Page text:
Indie Music

Music Distributors Refuse To Join Labels In The Present

Dbmtruck-591x303By Eliot Van Buskirk of

If you know people who work at record labels, you know they are not without complaint. From Napster to YouTube, half of the new technologies in the world at any time seem specifically designed to subtract money from their bank accounts — oh, and everyone thinks they’re too rich, serve no purpose, and are quite probably evil to their very cores, all because they thought it was a good idea to get a job finding great music and selling it to people.

However, we heard a new one the other day that we haven’t read about anywhere else, so we figure it warrants a little attention. A record label friend whom we will call Cornelius relays the following.

After Napster, CD burners, MP3s, sneakernet, and other forces conspired to send physical (mainly CD) sales into a tailspin, his label became accustomed to receiving a monthly check from iTunes that never seemed to change much, regardless of whether the label had a hot release or not. People were discovering this label’s music at a fairly steady rate, probably in all the usual ways, and then some of them were buying some of it from iTunes.

For Cornelius, this digital sales revenue represented a bright spot in the otherwise bleak financial news that arrived each month. But it didn’t last forever. His distributor, ADA (Alternative Distribution Alliance), crossed the revenue streams coming from physical and digital sales [updated], so when his label’s music began losing more money on the physical side as digital revenue grew, due to inevitable returns, because the thing about physical products is that you have to make them before you sell them and people are buying less physical music these days, ADA began subtracting that from his digital sales. That monthly check grew far less reliable.

In one sense, this seems fair. His label owes the distributor for those returns of un-bought CDs, and they’re the same company that puts his music on iTunes, so they should be able to mix that up and simplify accounting, rather than sending money back and forth.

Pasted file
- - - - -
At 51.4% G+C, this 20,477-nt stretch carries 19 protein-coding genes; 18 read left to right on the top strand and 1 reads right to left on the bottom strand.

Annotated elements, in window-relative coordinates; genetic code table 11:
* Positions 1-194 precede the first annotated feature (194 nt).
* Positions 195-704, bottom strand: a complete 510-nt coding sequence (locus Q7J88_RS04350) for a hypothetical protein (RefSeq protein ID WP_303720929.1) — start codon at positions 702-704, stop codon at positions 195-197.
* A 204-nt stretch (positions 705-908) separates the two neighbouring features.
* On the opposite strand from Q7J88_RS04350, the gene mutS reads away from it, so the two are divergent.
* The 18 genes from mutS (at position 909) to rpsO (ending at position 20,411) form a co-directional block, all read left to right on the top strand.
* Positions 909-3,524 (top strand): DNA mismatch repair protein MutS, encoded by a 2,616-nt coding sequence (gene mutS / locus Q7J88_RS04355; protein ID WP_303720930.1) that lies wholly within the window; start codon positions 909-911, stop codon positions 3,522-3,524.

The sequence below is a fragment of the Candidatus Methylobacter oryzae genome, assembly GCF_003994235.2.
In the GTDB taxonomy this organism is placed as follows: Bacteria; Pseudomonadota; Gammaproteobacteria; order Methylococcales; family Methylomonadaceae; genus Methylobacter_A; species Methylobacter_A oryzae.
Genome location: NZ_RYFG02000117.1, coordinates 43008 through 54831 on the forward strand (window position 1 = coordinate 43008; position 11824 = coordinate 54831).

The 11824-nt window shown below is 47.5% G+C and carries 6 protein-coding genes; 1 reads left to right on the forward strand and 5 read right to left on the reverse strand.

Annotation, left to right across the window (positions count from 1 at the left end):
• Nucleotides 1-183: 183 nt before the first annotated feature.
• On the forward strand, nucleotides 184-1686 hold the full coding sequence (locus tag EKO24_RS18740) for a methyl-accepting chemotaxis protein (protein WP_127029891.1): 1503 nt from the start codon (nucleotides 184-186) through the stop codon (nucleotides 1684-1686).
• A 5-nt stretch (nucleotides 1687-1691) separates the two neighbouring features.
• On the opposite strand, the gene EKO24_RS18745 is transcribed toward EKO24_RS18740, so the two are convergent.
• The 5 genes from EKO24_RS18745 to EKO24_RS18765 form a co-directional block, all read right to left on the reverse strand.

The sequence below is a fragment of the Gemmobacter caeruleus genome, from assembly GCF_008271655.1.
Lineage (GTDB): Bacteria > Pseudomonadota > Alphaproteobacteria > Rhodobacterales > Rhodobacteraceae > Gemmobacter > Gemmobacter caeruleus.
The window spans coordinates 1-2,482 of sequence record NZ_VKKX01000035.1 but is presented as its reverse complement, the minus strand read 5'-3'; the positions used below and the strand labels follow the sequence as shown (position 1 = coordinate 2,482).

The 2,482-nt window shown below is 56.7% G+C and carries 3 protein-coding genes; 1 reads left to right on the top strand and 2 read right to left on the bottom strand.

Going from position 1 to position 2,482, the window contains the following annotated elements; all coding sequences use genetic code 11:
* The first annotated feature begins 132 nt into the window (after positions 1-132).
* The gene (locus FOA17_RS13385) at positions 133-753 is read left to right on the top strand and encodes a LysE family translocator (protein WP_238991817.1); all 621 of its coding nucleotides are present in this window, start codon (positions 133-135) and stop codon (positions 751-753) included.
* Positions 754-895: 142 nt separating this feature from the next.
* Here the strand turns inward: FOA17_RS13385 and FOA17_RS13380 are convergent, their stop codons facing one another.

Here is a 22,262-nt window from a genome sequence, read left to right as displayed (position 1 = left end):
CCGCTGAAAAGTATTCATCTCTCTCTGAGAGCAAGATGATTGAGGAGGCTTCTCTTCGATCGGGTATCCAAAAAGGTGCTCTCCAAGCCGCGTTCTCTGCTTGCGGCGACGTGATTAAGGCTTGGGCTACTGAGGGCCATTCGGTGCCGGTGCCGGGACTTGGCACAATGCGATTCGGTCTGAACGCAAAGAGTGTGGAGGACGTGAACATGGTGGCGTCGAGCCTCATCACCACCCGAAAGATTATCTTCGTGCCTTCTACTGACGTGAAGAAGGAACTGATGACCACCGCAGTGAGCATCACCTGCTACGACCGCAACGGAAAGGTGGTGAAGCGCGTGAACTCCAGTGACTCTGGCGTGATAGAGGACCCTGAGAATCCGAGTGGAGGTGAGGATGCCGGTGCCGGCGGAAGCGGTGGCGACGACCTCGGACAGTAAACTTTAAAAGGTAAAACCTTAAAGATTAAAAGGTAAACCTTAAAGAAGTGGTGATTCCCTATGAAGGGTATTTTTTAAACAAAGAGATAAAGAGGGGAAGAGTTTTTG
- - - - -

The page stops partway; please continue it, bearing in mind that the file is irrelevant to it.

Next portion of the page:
But in another sense, it’s the past holding the future for ransom. Distributors’ main job, back in the purely-physical-music days, was to store big stacks of CDs, cassettes, and records, and then drive them in actual trucks to record stores, where people would buy them. The market determined that all of this storing and driving was worth around 15 percent or more of revenue. (ADA’s take ranges from 14.2-24 percent.)

Distributing physical music takes drivers, insurance, gas, warehouses, warehouse workers, tires, oil, windshield wiper fluid, and possibly heat, cooling, and other expenses.

Delivering digital music to iTunes, while not free, is pretty close to it. Cornelius says he does get data, market intelligence, and other help from ADA’s digital distribution arm, but there’s no way all of that totals the cost of physical distribution.

Either way, distributors are claiming the same percentage of revenue. That would be fine, except that the market cannot respond appropriately, because distributors won’t handle a label’s physical objects unless they are also the exclusive distributor of the corresponding digital files. In other words, Cornelius can’t hire ADA to drive CDs to record stores unless he also gives it 15 percent of his iTunes revenue, too, for doing significantly less work.

In the late ’90s, the digital media optimists among us foresaw a media landscape that would increase choice while driving down costs — in part because music wouldn’t have to be driven around in trucks. As it turns out, it doesn’t matter — labels are paying the same percentage, with or without the trucks, unless they want to go digital-only.

Cornelius assures us that this practice is fairly standard across the industry, although he has heard of exactly one label that managed to divorce physical and digital distribution, and is trying to figure out how they did it.

Can distributors hire enough social media experts, digital strategists, and FTP uploaders to justify claiming the same cut they got for driving trucks? Maybe they can — or maybe it doesn’t matter, because the only way labels can ignore them is to stop distributing physical stuff, and it’s too early for that. It might always be too early for that, considering vinyl’s ongoing survival.

In other words: Oh well.

(Image courtesy of OverDrive)